By Jim Slotek
If you could project cute social media kitten videos on IMAX, you’d have something of the vibe of Pandas, 50 minutes of the world’s cutest bamboo eaters frolicking and falling about hilariously in the forests of Sichuan, China.
Made for exhibition at science centres, Pandas is clearly made with children in mind. It has a serious core, an effort to raise the endangered pandas in captivity with eventual release in mind.
The project is based on a similar one conducted in the U.S. by black bear enthusiast Ben Kilham, who has filled the New Hampshire woods around him with now-feral bears that once lived in his home. Footage of Kilhham and his family at work helps pad out the puzzlingly short film.
But this connection underlines one of the weaknesses of a film that is pointedly aimed at children. They are smarter and hungrier for details than the makers of a film like this take them for. If you’re going to connect black bears and pandas, it’s worth taking a moment to talk about the longstanding debate about whether pandas are more closely related to bears or raccoons. (DNA these days suggests the panda is indeed a form of bear, but the difference in outcome in the two experiments also suggests profound differences).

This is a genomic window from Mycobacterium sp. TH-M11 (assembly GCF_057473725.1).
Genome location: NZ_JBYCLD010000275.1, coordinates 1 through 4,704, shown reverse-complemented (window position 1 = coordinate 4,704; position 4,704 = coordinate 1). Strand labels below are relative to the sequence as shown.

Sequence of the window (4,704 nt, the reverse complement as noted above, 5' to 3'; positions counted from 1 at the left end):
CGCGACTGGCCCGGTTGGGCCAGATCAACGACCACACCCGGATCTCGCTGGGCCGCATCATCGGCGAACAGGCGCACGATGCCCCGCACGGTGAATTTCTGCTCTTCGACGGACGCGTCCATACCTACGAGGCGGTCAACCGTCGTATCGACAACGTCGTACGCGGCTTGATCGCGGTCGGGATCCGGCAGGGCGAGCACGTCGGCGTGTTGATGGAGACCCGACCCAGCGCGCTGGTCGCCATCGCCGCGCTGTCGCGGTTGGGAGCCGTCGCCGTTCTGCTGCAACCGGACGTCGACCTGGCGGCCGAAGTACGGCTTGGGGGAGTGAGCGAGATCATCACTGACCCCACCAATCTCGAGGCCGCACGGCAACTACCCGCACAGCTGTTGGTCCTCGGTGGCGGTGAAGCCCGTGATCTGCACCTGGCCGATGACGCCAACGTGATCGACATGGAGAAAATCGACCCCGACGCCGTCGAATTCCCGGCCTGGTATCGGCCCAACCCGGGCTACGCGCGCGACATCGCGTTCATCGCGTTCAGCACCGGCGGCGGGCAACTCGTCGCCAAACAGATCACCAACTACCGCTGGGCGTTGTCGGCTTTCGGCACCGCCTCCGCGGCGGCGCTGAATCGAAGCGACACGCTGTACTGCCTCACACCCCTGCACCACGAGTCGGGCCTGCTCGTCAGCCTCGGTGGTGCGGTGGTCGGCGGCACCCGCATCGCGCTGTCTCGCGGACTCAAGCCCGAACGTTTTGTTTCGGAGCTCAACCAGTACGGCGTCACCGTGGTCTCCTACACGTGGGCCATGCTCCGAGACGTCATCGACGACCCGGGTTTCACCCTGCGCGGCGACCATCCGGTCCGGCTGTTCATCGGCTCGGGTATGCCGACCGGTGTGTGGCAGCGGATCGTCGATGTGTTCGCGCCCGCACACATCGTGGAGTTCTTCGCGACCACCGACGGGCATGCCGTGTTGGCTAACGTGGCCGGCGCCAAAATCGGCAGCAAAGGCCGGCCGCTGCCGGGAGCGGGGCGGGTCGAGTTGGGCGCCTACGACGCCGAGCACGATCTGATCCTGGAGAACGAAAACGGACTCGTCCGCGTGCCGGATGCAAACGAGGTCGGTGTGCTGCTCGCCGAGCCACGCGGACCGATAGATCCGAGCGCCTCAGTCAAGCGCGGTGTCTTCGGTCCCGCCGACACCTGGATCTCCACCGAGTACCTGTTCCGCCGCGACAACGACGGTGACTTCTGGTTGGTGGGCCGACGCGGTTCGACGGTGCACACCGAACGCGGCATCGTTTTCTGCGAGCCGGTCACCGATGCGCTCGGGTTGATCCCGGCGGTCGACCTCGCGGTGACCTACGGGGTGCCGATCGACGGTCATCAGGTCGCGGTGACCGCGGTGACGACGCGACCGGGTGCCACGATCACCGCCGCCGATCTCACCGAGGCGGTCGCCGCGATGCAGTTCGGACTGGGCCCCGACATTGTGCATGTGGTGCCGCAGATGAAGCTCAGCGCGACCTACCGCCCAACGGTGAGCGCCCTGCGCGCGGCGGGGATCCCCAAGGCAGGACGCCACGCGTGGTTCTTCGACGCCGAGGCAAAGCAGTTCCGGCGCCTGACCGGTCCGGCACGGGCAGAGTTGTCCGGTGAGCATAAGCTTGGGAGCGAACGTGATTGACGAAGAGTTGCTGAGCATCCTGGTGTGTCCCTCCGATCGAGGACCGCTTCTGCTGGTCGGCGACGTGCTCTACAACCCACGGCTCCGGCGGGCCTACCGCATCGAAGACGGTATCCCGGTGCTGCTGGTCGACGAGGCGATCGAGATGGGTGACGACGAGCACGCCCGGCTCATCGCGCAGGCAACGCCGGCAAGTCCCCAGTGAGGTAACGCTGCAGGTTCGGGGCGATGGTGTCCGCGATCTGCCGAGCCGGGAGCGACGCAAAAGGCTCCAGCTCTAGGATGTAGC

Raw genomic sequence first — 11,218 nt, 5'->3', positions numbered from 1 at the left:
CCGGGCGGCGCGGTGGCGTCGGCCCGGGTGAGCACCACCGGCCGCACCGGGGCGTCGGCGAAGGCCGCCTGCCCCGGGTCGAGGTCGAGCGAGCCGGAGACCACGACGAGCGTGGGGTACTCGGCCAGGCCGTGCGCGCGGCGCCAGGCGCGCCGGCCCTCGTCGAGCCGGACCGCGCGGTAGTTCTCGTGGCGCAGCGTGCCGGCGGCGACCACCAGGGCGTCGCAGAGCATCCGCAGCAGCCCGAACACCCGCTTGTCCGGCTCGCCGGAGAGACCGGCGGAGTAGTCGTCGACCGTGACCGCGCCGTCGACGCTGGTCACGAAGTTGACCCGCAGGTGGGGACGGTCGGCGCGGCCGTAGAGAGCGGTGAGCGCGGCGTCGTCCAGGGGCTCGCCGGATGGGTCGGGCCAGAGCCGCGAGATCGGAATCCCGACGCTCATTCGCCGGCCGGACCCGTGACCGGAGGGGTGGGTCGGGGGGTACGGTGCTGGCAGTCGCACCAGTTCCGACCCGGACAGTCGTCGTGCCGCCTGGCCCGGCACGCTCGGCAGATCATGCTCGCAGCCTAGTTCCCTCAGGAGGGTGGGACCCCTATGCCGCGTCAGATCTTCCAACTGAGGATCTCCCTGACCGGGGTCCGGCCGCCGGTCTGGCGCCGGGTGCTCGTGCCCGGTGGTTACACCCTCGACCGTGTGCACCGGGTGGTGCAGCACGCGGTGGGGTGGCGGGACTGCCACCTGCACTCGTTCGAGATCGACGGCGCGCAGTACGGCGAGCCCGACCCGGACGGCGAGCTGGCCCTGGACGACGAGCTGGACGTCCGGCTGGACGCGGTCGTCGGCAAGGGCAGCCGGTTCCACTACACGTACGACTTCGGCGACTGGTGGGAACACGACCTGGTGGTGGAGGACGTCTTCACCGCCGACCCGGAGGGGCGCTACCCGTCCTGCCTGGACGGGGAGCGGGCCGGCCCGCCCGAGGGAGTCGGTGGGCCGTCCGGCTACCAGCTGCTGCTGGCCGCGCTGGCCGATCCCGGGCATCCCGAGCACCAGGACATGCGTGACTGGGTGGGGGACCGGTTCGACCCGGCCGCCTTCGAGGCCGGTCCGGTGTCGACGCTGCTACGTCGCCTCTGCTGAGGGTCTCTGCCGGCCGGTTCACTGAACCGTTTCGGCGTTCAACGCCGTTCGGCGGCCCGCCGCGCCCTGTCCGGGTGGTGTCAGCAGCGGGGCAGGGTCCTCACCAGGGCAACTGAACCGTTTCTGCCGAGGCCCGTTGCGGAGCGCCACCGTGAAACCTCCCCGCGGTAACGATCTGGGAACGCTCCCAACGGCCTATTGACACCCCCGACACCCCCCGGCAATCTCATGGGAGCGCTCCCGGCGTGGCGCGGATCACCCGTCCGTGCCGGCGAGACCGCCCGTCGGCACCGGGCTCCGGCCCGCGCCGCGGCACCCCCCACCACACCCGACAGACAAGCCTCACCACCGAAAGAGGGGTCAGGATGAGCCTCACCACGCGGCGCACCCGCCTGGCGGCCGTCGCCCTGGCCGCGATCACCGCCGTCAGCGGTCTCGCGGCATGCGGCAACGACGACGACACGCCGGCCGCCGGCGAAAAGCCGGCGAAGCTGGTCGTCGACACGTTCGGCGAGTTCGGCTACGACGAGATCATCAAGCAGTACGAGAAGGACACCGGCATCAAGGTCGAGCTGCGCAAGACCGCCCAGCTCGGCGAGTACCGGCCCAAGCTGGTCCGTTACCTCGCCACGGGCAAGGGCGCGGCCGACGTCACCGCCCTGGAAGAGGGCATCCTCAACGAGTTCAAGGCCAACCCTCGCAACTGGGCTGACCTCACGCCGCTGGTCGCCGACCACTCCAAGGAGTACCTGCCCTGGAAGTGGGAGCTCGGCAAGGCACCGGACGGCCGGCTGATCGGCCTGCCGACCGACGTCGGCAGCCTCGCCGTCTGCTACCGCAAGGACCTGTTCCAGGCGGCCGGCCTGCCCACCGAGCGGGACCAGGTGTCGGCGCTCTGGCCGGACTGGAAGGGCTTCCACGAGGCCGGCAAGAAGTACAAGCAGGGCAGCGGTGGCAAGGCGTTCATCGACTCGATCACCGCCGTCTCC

The movie, narrated by Kristen Bell, is infuriatingly spare with its facts. We follow the story of Qian Qian, a female panda who forms a bond with American researcher Jacob Owens and a Chinese colleague Bi Wen Li. The plan to reintroduce her to the wild does not come off without a disconcerting hitch or two.
And it is not until the crawl at the end that we discover there were, in fact, two pandas that were to star in this film. I’ll leave it to your imagination what happened with the other one, but it would have made this a less fuzzy and heartwarming film. It underscores the fact that IMAX is an expensive investment, and a project is not going to be scrapped just because its furry stars fail to follow the script.
In the end, Pandas is a movie whose results onscreen are at odds with the simple goal of eliciting oohs and ahhs. That is not to say it fails to live up to the visual promise of IMAX. The mountains of Sichuan are stunningly beautiful (and, seen in 3D, the bugs are so prolific that you’ll find yourself swatting at them reflexively).
For younger children (and their parents), who are able to overlook the actual narrative and just enjoy the clownish antics of pandas, Pandas is a fun, educationally empty experience. But older kids may have some questions. And since the movie is short on answers, parents should have their Google apps ready.